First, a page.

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BOOK REVIEW

'Lowboy' by John Wray

Part mystery, part tragedy, a young paranoid schizophrenic makes an epic quest through the subways of New York, pursued by his fearful mother and a weary gumshoe.

April 12, 2009|Akiva Gottlieb

Lowboy

A Novel

John Wray

Farrar, Straus & Giroux:

258 pp., $25

The subway is a metaphor you can ride. Offering its voyager the illusion of free movement within strategically circumscribed patterns as well as systematic shuttles between darkness and light, it's no wonder the subterranean highway is the ultimate repository of urban folklore. John Wray's haunting third novel, "Lowboy," which he wrote almost entirely on subway trains, delivers a vivid set of notes from underground, tunneling into the warped adolescent mind of Will Heller, a beguiling but seriously unhinged 16-year-old paranoid schizophrenic. Early on, Will finds that the subway "seemed self-contained, a closed system, but in fact it was the opposite of closed." Open and closed, hot and cold, Will could be more accurately describing the workings of his own troubled mind.

Will, with his gnomic nickname, Lowboy, is an unreliable witness to the events of this 24-hour story. "The order of the world is not my order," he admits, but this much is eventually made clear: The boy, institutionalized for more than a year after committing a violent crime, has escaped his chaperons and is now running loose through the bowels of Manhattan in search of a female companion with whom he -- and only he -- can prevent the world from ending by fire in 10 hours by, well, having sex.

The suspense builds in alternating chapters that unfold aboveground, where Lowboy is tracked by Ali Lateef, a missing-persons specialist, and Yda, the boy's cryptic and fragile mother. Ali aims to forestall Lowboy's potential menace to society, while Yda is more concerned with her son harming himself.

These parallel narrative tracks operate in discrete stylistic modes. Though Wray's careful shifts in perspective often turn "Lowboy" into a highbrow police procedural, with twists, escapes and plenty of selectively withheld information, they also underline an unequal balance of emotional power. When the book takes his point of view, Lowboy's opaque thought process is always backed by a precise longing, expressed in lyrical turns of phrase: "He understood then that there were two ways of making her look back at him: the sick way and the well. The way that would keep her and the way that would lose her forever." But elsewhere, detective Ali Lateef's internal monologues and quirky affectations fail to explain why a weary gumshoe would treat this case (and, by extension, Yda) with such particular care. It's as if Lowboy's world-historical delusion has seeped into his pursuer by osmosis.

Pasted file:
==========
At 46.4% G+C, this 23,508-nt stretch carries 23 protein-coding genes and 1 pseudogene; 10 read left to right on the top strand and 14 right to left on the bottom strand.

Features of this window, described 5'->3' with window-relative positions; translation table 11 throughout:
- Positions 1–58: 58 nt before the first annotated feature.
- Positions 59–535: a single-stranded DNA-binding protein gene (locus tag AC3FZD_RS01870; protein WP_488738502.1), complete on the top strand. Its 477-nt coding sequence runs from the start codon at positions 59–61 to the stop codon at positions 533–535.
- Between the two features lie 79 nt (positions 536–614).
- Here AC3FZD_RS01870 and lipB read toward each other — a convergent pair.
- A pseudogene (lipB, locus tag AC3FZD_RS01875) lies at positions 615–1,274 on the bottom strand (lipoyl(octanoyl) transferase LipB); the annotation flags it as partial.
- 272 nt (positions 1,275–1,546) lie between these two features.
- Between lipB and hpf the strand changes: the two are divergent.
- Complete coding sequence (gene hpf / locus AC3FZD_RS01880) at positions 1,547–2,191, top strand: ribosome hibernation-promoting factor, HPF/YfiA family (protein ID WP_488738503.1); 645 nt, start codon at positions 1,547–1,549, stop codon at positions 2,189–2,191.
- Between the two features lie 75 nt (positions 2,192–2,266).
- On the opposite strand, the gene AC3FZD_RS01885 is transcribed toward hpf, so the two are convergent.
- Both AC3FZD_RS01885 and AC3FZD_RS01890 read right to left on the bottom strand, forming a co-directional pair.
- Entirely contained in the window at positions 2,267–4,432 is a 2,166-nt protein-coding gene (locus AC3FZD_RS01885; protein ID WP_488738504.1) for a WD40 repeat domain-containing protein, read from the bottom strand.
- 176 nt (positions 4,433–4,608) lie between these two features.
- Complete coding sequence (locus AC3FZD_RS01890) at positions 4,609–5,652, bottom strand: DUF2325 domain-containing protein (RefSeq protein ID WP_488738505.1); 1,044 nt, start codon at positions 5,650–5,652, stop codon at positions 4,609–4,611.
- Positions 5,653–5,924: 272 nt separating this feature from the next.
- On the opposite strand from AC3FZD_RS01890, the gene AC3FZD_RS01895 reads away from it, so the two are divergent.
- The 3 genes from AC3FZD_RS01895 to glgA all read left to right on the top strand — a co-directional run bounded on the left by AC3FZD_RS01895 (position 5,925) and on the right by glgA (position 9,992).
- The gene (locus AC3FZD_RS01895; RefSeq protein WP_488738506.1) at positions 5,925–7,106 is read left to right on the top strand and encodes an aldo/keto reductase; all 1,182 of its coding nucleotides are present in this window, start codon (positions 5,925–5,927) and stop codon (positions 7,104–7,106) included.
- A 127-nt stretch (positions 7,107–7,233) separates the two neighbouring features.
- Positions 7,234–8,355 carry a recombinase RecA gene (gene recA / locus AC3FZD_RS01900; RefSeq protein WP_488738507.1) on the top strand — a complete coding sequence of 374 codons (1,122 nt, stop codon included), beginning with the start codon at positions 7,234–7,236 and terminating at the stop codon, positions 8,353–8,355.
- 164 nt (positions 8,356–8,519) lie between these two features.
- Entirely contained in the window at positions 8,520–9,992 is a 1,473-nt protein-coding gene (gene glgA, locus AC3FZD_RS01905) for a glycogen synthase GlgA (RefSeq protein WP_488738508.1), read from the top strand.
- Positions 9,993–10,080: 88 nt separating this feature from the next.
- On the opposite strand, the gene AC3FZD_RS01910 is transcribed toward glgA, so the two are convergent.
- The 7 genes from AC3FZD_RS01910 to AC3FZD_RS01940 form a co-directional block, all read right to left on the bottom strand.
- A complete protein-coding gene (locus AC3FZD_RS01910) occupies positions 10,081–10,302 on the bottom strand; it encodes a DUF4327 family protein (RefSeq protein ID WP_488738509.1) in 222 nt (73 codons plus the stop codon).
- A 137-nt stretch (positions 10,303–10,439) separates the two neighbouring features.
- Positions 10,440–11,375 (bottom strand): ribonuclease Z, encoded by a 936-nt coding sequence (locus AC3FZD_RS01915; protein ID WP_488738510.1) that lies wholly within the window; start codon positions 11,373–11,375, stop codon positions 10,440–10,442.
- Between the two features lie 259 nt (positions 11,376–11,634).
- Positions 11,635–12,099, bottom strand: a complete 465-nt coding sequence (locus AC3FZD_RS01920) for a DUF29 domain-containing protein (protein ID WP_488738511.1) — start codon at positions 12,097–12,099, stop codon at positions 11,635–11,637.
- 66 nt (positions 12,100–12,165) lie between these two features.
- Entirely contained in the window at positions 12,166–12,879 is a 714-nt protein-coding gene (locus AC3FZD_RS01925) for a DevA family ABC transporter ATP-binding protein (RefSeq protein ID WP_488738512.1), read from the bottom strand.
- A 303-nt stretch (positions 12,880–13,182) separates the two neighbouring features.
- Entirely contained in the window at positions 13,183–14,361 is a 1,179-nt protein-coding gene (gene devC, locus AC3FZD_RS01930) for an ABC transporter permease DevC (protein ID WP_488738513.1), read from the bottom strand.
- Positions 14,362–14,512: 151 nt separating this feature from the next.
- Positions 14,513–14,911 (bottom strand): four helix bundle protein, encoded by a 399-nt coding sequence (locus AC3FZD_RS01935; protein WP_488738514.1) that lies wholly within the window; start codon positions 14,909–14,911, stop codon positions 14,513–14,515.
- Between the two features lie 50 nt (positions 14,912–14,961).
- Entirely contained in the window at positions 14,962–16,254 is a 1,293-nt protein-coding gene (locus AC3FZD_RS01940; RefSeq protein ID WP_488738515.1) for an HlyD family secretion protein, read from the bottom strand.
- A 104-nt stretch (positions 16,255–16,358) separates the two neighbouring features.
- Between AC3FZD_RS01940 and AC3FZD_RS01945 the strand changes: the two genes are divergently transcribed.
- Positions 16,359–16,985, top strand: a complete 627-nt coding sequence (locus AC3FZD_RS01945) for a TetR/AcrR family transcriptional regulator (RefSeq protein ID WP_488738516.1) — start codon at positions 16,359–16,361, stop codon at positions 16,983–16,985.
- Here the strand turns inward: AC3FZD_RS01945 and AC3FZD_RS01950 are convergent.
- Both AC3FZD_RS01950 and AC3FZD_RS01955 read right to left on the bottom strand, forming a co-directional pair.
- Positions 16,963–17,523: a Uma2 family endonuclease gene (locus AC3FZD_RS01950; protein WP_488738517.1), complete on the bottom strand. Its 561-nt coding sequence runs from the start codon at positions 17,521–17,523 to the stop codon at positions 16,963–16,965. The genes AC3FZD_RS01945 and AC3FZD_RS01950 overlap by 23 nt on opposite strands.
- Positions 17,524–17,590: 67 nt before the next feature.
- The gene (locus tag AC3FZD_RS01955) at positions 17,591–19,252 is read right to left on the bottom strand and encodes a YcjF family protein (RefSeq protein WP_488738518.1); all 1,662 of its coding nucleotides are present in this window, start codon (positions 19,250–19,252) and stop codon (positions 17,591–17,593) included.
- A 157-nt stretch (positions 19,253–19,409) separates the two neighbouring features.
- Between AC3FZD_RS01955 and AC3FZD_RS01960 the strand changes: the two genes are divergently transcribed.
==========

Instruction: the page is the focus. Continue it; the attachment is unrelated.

Despite its honestly earned idiosyncrasies, Wray's breakthrough novel -- arriving after two dissimilar works of historical fiction -- will likely be filed alongside the work of his bestselling Brooklyn contemporaries. "Lowboy's" meticulous mapping of metropolitan myth recalls Paul Auster's "City of Glass" and nods to the genre tics of Jonathan Lethem's "Motherless Brooklyn," the Tourette's-driven murder mystery that effectively defined the DSM-IV noir.

But "Lowboy" is replete with mysteries and associations all its own. Nearly every character sports a nom de guerre -- Ali Lateef is the former Rufus White, Yda is regularly referred to as Violet, a subway crack addict named Rafa calls herself Heather Covington and Will is our Lowboy -- and these names yield some alluring fruit. Lowboy, who rides lonesome toward his fate like Gary Cooper in "High Noon," is one letter removed from "cowboy." Heather, in keeping with the novel's global-warming paranoia, is awful close to "heater." Violet is one step from "violent," and Ali, with the help of an extra letter, is doomed to "fail." (Savvy New Yorkers may even catch a winking reference to ubiquitous subway-advertised dermatologist Jonathan Zizmor -- colloquially known as "Dr. Zits-More.")

These signs and wonders take root only because Wray fully envelops the reader in both the existential and quotidian concerns of his afflicted protagonist. Lowboy's hero-projections and hormonal overdrive are, in this author's hands, tragically epic expressions of an ordinary teenage fatalism. "The world is inside of me," Lowboy warns, and the author does not mean to contradict him. This poetic, stirringly strange novel offers an empathic reminder that, for many, the light at the end of the tunnel can be taken for a harbinger of doom.

Gottlieb writes about books and film for the Nation.

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